Romania and Ireland Must Pay for Not Having Implemented 4th AML Directive
13 August 2020
2018-Max_Planck_Herr_Wahl_1355_black white_Zuschnitt.jpg Thomas Wahl

On 16 July 2020, the CJEU upheld the Commission’s application that Romania and Ireland had infringed their obligation under the EU Treaties by not having transposed the fourth Anti-Money Laundering Directive (Directive 2015/849) in time. Romania and Ireland neither adopted the national measures transposing the Directive nor notified such measures to the Commission and, consequently, they failed to fulfil their obligations under that directive.

The judgments also ordered Romania and Ireland to pay a lump sum of €3 million and €2 million, respectively, for their non-compliance. The CJEU rejected counter-arguments brought forward by Romania and Ireland that they have meanwhile transposed the Directive and that the application for a lump sum is unjustified and disproportionate. The judges in Luxembourg took the cases as an opportunity to clarify certain aspects of the sanctioning mechanism in the context of infringement proceedings in Art. 260(3) TFEU. These aspects concerned the following:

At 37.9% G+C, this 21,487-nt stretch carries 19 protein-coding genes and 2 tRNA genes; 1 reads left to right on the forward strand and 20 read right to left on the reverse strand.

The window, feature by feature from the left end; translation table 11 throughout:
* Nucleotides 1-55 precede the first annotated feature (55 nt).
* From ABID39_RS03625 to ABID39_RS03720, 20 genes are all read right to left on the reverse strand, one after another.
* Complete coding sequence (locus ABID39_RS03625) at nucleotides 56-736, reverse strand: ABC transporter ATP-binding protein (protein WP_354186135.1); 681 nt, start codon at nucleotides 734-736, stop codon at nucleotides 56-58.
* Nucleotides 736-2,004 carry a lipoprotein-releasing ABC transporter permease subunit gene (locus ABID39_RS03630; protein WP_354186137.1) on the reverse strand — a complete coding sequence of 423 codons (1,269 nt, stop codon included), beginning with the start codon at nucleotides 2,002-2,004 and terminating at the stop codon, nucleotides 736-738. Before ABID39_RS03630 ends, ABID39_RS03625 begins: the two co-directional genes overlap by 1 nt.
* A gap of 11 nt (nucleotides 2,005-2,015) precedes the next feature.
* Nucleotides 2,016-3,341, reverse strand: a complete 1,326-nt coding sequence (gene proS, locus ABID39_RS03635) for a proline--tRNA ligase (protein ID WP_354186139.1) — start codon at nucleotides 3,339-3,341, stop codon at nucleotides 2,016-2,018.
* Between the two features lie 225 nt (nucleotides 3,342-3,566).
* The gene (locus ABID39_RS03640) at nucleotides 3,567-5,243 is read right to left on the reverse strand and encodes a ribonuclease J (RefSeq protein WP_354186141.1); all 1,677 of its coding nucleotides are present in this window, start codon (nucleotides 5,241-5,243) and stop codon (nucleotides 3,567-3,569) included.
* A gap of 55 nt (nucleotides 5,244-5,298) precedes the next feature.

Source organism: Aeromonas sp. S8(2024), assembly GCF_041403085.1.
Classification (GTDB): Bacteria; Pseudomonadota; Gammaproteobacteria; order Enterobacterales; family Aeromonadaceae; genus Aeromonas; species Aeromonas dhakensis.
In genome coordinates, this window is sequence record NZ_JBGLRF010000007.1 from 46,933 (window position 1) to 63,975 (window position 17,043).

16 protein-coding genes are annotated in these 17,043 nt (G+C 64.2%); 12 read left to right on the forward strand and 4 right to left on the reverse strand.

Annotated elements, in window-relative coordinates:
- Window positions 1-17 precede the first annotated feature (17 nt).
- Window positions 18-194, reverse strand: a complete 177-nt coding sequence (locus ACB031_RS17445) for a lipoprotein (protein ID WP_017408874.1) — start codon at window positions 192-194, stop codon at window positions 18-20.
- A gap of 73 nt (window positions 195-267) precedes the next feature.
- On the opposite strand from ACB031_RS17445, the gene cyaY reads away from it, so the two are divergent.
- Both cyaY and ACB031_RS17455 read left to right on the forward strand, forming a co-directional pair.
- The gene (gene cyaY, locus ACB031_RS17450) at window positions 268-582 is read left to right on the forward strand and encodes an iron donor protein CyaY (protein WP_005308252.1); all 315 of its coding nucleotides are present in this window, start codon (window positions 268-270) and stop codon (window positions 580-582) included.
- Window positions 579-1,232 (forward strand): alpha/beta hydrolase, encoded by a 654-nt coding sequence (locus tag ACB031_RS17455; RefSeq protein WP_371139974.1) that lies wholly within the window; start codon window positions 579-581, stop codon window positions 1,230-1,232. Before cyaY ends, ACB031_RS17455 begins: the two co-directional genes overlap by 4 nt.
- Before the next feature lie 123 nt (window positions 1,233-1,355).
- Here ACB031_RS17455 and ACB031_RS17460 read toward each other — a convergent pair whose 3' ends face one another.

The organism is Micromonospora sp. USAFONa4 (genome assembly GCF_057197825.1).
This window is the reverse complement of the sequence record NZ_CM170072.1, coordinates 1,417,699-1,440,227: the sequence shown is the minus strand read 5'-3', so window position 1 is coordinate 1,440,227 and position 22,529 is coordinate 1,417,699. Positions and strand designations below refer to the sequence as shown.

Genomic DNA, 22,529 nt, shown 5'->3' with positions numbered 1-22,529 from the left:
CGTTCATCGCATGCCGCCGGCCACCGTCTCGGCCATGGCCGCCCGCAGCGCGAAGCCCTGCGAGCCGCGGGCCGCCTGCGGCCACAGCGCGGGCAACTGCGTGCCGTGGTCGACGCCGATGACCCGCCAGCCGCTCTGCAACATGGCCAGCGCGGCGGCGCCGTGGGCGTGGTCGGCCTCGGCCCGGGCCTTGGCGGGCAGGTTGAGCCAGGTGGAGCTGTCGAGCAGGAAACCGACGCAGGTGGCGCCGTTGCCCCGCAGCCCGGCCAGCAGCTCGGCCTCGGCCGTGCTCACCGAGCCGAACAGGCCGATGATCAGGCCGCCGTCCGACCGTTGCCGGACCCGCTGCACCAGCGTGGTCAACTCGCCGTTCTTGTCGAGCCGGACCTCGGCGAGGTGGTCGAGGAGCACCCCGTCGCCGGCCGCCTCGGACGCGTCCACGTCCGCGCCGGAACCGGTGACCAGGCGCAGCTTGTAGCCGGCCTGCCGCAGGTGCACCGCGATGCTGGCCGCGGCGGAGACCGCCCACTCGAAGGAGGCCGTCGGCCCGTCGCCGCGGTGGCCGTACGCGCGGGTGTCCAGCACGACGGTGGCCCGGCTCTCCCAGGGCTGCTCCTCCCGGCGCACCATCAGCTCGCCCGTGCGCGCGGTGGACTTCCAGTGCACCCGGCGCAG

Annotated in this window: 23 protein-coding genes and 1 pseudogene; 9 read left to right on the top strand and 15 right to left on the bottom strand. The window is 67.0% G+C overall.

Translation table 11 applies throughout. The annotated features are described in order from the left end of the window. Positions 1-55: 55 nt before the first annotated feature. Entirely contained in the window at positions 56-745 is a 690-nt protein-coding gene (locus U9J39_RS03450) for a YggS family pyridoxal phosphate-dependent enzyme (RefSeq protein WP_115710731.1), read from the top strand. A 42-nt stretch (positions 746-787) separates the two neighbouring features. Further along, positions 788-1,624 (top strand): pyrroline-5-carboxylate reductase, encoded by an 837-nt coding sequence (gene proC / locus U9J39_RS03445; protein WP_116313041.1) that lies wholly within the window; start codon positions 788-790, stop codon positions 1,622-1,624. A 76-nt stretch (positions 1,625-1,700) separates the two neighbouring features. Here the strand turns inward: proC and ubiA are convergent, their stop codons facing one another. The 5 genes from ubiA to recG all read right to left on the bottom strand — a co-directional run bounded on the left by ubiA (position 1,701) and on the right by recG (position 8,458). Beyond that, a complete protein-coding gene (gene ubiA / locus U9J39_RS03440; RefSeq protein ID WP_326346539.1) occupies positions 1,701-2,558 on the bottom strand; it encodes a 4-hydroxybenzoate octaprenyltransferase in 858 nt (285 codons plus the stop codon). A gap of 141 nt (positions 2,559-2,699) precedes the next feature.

• Scope of Art. 260(3) TFEU in the context of failure to fulfill obligations thus declared;
  • Requirements on the part of the Commission to state reasons for its decision to seek the imposition of financial penalties, their nature, and their amount under Art. 260(3) TFEU;
  • Objectives pursued by the system of lump sums in Art. 260(3) TFEU and their proportionality;
  • Calculation of the lump sums.

Concluding that the failure to fulfil obligations by Romania and Ireland had persisted for somewhat more than two years and with regard to all circumstances in the present case – including the Court’s discretion under Art. 260(3) TFEU – the lump sum was considered justified as ordered. The two judgments against Romania and Ireland were handed down by the CJEU’s Grand Chamber and are referred to as cases C-549/18 and C-550/18.

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2018-Max_Planck_Herr_Wahl_1355_black white_Zuschnitt.jpg
Thomas Wahl

Max Planck Institute for the Study of Crime, Security and Law (MPI CSL)

Public Law Department

Senior Researcher